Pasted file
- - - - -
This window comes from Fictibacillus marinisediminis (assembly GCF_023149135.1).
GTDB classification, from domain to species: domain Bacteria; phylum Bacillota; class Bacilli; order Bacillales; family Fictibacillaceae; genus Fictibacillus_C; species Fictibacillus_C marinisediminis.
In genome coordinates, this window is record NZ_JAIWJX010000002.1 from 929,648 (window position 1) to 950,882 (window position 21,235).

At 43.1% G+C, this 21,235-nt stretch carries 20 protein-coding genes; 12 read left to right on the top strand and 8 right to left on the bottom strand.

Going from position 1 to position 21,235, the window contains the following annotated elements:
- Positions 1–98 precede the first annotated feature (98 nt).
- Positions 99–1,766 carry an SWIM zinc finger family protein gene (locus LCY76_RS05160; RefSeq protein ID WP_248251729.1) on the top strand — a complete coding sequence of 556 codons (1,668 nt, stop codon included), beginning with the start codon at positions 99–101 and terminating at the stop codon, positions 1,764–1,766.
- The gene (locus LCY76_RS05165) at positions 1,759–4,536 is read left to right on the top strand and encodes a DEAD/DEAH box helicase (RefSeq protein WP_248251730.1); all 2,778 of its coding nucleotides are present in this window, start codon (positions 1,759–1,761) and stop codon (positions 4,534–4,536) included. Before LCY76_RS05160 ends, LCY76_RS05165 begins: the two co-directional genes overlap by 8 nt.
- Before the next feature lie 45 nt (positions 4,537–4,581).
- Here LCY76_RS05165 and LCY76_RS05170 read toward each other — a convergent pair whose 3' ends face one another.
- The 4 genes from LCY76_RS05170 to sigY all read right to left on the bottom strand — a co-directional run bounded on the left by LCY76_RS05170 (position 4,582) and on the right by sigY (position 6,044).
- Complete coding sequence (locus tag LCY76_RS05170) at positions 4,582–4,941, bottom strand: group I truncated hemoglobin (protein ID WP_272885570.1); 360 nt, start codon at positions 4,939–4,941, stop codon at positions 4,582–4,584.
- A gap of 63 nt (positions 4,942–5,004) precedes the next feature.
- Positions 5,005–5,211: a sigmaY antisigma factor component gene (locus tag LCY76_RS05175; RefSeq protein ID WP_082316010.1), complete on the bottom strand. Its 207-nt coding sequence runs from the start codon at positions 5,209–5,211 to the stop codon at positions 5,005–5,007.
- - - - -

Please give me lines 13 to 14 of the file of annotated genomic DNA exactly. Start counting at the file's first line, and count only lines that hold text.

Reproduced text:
- A gap of 63 nt (positions 4,942–5,004) precedes the next feature.
- Positions 5,005–5,211: a sigmaY antisigma factor component gene (locus tag LCY76_RS05175; RefSeq protein ID WP_082316010.1), complete on the bottom strand. Its 207-nt coding sequence runs from the start codon at positions 5,209–5,211 to the stop codon at positions 5,005–5,007.